Contrary to what some people think, pineapples don't grow on trees — they grow out of the ground, from a leafy plant.
The plant consists of stocky leaves whorled around a central stem. In a healthy pineapple plant, the tapered, swordlike leaves can grow up to about 5 feet (1.5 meters) long.
The pineapple fruit grows out of the top of the central stem. The fruit is actually the result of dozens of individual fruit-producing flowers that have fused into a single fruit, which is capped with a "crown" sporting numerous short leaves.
Related: Why is grass green?
Unlike most fruits, pineapples are not grown from seeds. Common commercial varieties of pineapples are "self-incompatible," meaning that the plants' pollen cannot fertilize members of the same variety. So unless different varieties are grown next to one another and flower simultaneously, the plant will produce a seedless fruit that develops without fertilization.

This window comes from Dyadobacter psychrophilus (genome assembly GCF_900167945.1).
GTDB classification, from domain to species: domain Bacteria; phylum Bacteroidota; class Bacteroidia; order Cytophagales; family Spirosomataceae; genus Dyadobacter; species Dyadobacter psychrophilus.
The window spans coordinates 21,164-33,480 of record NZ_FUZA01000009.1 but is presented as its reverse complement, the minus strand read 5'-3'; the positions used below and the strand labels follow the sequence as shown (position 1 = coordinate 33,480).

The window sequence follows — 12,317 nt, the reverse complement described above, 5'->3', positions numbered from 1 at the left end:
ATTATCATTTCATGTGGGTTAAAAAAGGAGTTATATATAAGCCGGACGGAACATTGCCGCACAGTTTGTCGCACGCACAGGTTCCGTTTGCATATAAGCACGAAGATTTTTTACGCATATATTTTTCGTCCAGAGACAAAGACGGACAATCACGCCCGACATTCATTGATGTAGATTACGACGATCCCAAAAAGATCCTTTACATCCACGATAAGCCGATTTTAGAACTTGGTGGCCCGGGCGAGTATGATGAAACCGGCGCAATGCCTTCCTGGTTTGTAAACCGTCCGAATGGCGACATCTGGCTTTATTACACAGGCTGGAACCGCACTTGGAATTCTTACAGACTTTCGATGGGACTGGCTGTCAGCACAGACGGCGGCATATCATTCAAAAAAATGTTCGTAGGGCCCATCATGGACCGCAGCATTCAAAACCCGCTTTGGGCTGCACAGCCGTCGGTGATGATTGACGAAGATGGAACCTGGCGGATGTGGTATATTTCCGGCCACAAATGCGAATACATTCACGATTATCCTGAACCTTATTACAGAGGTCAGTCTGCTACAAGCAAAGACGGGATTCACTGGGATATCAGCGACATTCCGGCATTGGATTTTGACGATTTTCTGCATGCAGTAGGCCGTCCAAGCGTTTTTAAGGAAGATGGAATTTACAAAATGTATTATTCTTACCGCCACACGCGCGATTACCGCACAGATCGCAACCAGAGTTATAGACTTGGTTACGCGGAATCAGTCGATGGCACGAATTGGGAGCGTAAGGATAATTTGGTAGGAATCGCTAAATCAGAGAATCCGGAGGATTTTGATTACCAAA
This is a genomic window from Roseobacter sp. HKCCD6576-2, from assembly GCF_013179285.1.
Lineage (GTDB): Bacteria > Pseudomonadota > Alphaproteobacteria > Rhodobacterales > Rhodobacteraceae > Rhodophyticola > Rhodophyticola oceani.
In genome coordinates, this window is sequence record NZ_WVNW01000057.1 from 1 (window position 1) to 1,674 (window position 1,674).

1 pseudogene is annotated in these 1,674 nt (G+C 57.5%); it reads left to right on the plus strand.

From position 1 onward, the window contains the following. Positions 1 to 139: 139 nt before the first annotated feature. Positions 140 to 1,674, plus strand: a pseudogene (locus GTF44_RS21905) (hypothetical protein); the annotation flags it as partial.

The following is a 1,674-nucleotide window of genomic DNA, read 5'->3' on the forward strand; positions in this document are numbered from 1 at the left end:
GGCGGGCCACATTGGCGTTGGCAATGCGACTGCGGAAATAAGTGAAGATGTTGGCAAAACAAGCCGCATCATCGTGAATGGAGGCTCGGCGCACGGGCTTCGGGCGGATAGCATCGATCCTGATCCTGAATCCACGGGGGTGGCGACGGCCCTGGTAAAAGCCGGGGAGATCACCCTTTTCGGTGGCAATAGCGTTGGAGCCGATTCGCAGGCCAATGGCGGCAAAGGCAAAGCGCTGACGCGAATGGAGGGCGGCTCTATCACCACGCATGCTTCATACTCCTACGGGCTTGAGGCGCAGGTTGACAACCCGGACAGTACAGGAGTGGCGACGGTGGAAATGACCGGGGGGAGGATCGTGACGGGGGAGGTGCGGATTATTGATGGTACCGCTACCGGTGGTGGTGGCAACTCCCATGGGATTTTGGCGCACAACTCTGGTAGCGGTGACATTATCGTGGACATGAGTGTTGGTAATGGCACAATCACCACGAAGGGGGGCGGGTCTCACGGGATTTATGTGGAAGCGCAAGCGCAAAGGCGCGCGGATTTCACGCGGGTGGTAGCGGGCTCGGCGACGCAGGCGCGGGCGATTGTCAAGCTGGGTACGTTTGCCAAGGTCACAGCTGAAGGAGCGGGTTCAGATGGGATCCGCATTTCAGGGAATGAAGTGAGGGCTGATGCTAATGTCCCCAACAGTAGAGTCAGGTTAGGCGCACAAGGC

When removed, the crown of the pineapple fruit contains small roots. If it's planted into the ground (or a pot), a new fruit-producing plant will grow.
Additionally, the plant's "suckers" (side shoots that grow in between the leaves of the main stem) and slips (tiny plantlets that grow out from the base of the pineapple fruit) can produce new plants when replanted.
Originally published in Live Science.
Live Science newsletter
Stay up to date on the latest science news by signing up for our Essentials newsletter.